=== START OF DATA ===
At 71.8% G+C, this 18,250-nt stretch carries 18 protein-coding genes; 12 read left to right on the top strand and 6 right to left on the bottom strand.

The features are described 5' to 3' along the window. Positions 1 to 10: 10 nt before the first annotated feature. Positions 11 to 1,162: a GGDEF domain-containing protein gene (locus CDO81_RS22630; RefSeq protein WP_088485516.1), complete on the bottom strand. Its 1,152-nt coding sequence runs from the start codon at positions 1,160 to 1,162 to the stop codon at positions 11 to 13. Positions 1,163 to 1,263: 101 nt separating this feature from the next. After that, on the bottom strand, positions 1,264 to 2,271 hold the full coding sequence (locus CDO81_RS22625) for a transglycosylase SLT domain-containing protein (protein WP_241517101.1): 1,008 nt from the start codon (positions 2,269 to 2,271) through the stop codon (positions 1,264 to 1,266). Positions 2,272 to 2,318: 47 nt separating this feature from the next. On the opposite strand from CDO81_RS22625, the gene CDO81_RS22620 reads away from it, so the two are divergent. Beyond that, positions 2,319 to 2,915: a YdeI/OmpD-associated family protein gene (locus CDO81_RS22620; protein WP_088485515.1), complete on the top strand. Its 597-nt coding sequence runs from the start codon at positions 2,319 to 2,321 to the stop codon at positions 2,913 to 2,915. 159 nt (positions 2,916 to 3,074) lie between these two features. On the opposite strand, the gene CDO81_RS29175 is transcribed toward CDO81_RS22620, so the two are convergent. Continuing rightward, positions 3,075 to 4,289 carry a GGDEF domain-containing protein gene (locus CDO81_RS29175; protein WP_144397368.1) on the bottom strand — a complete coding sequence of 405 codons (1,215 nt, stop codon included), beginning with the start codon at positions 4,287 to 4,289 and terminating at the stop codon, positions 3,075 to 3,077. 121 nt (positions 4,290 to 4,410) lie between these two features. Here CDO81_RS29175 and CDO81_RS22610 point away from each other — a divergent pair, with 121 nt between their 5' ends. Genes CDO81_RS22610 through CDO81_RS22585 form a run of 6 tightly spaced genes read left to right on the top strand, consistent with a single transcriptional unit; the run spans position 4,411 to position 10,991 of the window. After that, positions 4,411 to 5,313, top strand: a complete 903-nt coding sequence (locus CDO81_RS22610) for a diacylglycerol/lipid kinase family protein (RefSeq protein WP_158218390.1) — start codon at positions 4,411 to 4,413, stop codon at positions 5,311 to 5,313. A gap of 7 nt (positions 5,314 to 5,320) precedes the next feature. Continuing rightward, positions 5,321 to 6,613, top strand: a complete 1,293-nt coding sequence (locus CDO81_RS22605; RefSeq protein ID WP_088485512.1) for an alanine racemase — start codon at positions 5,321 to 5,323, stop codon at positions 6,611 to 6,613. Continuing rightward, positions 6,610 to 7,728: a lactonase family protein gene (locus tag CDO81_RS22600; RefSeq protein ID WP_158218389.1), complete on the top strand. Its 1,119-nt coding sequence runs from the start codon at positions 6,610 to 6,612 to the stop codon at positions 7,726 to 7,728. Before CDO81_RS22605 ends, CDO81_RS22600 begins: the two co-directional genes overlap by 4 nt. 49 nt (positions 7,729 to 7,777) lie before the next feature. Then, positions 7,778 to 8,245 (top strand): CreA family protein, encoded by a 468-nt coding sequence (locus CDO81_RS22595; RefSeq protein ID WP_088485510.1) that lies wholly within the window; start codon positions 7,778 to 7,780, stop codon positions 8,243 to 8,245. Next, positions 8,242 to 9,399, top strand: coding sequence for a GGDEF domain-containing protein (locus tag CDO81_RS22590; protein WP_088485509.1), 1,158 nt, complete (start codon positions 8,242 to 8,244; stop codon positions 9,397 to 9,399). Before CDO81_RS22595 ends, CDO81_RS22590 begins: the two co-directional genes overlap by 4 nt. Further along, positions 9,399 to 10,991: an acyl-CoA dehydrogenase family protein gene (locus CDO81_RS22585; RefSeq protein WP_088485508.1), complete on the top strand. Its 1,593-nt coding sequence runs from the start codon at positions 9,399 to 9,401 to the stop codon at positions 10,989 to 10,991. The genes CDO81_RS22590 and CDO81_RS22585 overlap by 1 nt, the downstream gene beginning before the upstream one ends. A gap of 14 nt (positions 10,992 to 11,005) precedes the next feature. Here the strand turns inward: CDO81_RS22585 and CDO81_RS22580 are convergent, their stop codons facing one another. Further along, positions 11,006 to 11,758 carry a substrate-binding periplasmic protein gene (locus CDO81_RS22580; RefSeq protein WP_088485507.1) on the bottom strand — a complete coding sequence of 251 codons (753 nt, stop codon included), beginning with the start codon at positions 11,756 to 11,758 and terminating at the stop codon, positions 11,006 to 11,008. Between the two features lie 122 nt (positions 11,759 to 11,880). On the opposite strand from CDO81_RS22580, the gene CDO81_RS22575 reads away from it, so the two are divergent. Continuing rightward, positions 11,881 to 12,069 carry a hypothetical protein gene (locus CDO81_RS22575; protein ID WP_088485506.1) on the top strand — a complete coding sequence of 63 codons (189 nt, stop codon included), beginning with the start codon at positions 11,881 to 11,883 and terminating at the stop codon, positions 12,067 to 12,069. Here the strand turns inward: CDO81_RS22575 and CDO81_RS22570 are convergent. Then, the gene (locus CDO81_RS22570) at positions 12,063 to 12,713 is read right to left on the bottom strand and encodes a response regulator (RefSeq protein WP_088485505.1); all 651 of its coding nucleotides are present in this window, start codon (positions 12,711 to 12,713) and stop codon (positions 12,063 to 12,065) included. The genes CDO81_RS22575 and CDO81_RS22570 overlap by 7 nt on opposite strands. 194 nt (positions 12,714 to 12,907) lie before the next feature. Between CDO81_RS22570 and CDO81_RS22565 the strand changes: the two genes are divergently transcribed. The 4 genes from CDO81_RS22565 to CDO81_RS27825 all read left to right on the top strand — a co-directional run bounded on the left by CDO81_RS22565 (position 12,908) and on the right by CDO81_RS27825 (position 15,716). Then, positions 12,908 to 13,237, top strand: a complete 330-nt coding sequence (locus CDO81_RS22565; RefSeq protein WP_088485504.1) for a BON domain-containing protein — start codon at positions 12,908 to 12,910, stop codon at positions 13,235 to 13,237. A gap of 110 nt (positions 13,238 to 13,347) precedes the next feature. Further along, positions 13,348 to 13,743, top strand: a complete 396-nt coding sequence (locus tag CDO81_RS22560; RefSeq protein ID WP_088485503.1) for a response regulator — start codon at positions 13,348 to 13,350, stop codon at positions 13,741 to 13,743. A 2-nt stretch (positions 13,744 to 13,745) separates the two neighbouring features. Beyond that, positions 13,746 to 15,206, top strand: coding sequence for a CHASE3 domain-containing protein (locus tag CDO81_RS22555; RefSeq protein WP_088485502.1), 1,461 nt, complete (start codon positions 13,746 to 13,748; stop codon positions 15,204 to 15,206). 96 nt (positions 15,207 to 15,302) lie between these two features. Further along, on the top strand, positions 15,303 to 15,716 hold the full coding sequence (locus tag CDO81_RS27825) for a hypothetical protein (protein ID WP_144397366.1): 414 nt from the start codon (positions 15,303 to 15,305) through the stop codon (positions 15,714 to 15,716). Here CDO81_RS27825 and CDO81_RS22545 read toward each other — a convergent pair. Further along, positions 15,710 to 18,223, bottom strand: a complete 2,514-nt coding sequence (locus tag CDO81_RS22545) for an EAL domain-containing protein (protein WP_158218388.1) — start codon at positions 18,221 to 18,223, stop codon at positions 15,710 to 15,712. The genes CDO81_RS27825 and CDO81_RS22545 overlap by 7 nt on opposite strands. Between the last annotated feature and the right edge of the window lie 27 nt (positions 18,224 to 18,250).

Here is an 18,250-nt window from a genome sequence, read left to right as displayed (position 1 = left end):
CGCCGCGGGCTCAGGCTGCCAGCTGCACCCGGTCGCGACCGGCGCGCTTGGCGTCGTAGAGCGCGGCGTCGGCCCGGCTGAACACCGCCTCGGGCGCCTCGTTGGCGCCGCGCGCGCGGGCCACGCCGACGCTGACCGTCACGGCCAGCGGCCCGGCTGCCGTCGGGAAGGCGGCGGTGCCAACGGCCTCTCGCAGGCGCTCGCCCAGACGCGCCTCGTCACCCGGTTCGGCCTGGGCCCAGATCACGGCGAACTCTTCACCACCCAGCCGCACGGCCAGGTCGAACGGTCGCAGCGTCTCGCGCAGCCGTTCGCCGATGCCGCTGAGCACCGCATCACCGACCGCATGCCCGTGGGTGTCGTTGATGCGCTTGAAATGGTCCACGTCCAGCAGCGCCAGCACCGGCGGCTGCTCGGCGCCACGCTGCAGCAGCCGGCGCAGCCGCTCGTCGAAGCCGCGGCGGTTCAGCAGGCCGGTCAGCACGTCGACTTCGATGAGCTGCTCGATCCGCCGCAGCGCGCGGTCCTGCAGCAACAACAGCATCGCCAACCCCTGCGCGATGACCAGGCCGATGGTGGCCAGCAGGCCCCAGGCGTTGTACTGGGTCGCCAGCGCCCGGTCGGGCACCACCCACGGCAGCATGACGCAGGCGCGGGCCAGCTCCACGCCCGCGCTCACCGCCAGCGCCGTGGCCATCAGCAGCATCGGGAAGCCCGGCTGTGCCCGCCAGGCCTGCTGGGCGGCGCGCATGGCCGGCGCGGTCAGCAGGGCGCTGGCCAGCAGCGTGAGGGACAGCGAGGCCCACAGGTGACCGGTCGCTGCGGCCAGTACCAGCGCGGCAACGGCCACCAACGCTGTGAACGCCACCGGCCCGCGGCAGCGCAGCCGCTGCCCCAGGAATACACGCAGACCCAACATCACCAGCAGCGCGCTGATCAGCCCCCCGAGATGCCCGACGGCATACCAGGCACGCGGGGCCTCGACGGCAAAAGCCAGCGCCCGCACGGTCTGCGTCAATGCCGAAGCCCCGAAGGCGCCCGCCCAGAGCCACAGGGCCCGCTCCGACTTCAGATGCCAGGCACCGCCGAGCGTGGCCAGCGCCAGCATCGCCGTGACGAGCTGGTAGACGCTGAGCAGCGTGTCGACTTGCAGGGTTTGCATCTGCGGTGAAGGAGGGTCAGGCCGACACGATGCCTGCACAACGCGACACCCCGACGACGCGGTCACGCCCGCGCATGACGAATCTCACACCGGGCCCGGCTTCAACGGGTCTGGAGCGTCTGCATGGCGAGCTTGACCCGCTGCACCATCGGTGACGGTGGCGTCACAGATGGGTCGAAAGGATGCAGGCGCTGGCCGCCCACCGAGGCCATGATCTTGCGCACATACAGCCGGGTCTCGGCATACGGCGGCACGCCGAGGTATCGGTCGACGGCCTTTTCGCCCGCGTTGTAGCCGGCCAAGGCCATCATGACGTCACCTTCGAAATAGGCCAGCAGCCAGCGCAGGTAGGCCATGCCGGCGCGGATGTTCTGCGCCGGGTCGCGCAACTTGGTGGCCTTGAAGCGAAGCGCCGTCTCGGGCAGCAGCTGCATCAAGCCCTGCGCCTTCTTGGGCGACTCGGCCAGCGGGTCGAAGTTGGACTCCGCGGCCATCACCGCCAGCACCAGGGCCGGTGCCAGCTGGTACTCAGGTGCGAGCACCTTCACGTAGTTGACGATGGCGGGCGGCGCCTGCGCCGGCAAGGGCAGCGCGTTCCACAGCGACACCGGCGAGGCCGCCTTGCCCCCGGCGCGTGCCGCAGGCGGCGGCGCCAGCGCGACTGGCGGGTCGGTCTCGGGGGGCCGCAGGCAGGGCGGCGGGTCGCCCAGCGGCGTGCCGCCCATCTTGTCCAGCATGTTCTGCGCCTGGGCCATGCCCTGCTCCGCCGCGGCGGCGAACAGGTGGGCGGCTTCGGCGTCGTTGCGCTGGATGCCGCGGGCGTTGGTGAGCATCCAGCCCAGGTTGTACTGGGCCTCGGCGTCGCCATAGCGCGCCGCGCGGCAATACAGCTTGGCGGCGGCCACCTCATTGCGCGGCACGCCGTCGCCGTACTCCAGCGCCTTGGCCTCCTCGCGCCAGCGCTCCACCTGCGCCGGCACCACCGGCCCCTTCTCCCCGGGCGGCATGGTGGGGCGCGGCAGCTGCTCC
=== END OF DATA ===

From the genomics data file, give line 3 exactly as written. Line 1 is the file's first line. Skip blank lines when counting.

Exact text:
Here is an 18,250-nt window from a genome sequence, read left to right as displayed (position 1 = left end):